Warren, Nagueyalti 1947–
Warren, Nagueyalti 1947–
Born October 1, 1947, in Atlanta, GA; daughter of Booker Thompson and Frances Anderson Herrin (a registered nurse); married Roy Wright Jr., July 8, 1965 (divorced); married Rueben C. Warren (a dentist and public health administrator), June 14, 1980; children: Alkamessa Dalton, Asha, Ali. Ethnicity: "African American." Education: Fisk University, B.A., 1973; Boston University, M.A., 1974; University of Mississippi, Ph.D., 1984; Goddard College, M.F.A., 2005. Politics: Democrat. Hobbies and other interests: Poetry.
Home—Lithonia, GA. Office—215 White Hall-College Office, Emory University, Atlanta, GA 30322. E-mail—[email protected]
Northeastern University, Boston, MA, instructor in English, 1977-78; University of Calabar, Calabar, Nigeria, lecturer in English, 1979-80; Fisk University, Nashville, TN, assistant professor of English and department chair, 1984-88; Emory University, Atlanta, GA, professor of African-American studies and associate dean, 1988—. W.E.B. DuBois Foundation, member of advisory board, 1984—; codirector of a mentoring program.
College Language Association, Modern Language Association of America, National Council of Black Studies.
Fulbright Fellowship, 1988; Delores P. Aldridge Service Award, 2004.
From Uncle Tom to Cliff Huxtable; Aunt Jemima to Aunt Nell: Images of Blacks in Film and Television, Greenwood Press (Westport, CT), 1988.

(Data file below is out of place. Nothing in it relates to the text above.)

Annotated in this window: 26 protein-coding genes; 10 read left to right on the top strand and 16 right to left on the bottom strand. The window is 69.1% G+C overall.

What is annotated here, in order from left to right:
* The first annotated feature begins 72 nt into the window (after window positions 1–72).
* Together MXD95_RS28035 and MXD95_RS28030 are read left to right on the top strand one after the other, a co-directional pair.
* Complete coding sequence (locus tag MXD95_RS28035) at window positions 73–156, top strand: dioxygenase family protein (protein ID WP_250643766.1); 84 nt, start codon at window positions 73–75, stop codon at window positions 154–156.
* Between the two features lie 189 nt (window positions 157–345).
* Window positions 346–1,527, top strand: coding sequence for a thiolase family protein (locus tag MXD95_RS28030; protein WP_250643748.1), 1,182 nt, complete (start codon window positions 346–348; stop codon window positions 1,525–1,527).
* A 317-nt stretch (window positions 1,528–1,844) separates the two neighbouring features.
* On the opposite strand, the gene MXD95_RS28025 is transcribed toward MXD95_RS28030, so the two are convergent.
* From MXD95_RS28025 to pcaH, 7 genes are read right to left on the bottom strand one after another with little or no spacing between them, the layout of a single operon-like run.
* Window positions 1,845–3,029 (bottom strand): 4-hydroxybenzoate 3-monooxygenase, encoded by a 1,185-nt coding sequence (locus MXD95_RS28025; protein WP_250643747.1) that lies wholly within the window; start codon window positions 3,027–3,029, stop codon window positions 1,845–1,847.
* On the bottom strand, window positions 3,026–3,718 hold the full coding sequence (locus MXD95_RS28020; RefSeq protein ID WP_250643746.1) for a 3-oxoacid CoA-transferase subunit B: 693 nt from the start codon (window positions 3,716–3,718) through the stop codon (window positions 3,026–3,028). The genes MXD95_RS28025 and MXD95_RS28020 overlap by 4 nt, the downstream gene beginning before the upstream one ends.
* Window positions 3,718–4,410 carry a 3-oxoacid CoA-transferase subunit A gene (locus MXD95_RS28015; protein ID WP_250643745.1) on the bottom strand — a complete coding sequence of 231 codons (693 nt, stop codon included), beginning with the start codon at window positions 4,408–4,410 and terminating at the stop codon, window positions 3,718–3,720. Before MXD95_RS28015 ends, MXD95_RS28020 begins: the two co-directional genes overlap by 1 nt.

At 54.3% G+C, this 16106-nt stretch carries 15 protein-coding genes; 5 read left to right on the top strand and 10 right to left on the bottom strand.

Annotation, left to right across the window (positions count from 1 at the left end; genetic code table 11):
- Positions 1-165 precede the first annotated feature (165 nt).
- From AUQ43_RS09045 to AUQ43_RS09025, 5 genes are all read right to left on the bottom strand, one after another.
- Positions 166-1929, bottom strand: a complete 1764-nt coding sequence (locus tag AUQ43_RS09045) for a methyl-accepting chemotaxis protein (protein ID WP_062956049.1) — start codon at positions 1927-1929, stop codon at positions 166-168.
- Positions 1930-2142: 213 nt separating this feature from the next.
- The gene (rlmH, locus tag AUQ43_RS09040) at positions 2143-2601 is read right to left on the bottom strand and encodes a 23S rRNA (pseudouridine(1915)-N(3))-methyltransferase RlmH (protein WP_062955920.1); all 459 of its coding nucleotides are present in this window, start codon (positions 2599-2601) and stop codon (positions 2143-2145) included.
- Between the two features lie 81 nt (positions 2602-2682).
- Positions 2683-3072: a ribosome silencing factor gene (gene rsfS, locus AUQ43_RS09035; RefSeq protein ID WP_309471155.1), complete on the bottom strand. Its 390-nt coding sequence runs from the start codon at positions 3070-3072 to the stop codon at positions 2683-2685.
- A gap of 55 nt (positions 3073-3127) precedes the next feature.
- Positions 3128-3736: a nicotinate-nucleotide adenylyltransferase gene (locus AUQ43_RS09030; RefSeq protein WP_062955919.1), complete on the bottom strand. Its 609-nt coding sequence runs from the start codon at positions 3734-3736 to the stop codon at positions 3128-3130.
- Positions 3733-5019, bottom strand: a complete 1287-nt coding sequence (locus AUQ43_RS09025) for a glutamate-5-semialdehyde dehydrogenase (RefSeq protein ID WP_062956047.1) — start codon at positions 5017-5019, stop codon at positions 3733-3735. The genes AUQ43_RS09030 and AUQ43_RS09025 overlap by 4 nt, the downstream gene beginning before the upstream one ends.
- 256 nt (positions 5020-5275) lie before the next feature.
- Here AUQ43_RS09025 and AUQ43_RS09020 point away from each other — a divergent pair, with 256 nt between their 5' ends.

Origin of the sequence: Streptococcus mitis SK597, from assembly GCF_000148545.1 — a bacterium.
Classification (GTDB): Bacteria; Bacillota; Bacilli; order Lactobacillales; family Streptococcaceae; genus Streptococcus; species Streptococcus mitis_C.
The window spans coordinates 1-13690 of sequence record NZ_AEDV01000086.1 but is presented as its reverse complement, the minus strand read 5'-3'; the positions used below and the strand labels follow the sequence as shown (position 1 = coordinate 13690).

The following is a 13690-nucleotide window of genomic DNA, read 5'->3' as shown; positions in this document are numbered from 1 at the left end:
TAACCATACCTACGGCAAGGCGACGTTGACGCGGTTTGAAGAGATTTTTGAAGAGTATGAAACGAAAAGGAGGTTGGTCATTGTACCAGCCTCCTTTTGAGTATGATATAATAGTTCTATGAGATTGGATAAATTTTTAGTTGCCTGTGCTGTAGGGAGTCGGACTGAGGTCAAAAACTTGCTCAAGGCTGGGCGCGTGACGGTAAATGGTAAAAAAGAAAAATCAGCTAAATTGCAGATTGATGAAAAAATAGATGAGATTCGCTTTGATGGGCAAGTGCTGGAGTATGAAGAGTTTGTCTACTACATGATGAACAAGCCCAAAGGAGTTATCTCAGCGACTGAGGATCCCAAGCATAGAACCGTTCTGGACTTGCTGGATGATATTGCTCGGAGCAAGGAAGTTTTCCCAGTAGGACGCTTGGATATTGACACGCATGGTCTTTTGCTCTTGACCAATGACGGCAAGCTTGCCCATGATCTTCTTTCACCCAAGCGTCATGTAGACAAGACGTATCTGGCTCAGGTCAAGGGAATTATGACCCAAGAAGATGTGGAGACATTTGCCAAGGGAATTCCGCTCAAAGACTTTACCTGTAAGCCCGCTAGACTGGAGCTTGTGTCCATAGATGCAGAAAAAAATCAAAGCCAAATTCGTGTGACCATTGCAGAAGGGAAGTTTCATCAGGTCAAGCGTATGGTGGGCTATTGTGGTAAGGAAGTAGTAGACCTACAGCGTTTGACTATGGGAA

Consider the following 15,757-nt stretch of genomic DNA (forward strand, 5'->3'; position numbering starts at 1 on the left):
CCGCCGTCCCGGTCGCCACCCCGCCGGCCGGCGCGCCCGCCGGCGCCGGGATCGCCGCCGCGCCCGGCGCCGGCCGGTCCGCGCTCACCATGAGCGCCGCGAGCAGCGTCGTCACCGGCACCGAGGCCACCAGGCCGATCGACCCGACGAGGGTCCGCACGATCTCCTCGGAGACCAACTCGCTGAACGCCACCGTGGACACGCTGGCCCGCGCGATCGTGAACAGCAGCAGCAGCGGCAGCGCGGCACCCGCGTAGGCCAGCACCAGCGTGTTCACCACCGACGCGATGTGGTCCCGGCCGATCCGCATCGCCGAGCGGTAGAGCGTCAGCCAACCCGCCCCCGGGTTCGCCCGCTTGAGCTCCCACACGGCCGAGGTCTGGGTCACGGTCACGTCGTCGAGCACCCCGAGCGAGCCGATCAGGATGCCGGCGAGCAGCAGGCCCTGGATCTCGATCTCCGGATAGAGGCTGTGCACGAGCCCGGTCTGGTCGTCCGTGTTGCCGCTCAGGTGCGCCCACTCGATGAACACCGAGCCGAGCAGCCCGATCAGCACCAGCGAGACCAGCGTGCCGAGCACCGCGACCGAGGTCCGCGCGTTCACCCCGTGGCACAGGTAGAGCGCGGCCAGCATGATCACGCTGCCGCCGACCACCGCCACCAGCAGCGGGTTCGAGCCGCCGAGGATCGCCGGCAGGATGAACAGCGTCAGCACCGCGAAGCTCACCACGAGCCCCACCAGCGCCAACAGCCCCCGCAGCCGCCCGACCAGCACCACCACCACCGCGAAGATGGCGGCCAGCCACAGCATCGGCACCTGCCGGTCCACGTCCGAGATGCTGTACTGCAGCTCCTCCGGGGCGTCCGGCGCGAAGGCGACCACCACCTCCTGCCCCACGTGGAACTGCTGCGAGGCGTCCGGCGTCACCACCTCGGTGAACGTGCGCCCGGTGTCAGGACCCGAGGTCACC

Coco and George: A Love Dialectic, Sage Publications (Newbury Park, CA), 1992.
Lodestar and Other Night Lights, Edwin Mellen (Lewiston, NY), 1992.
Southern Mothers: Fact and Fiction in Southern Women's Writing, Louisiana State University Press (Baton Rouge, LA), 1999.
Work represented in anthologies, including American Anthology of Poetry. Contributor to journals, including Mississippi Earthworks, CLA Journal, Essence, Gathering Ground, and Black Literature in Review.
Nagueyalti Warren once told CA: "I grew up in the Watts area of South Central Los Angeles and was deeply influenced by the 1965 riots. In college I joined a writer's workshop and continued my interest in both reading and writing by majoring in English. I have written poetry since the age of six, and my first poem was published in a school newspaper when I was in the fourth grade. First influenced by writers like Richard Wright and James Baldwin, in college I discovered the works of Toni Morrison and Maya Angelou. From that point I began to focus on black women writers within the context of the 1970s. Currently I am most intrigued by the works of Alice Walker. My academic research focuses on an analysis of her works."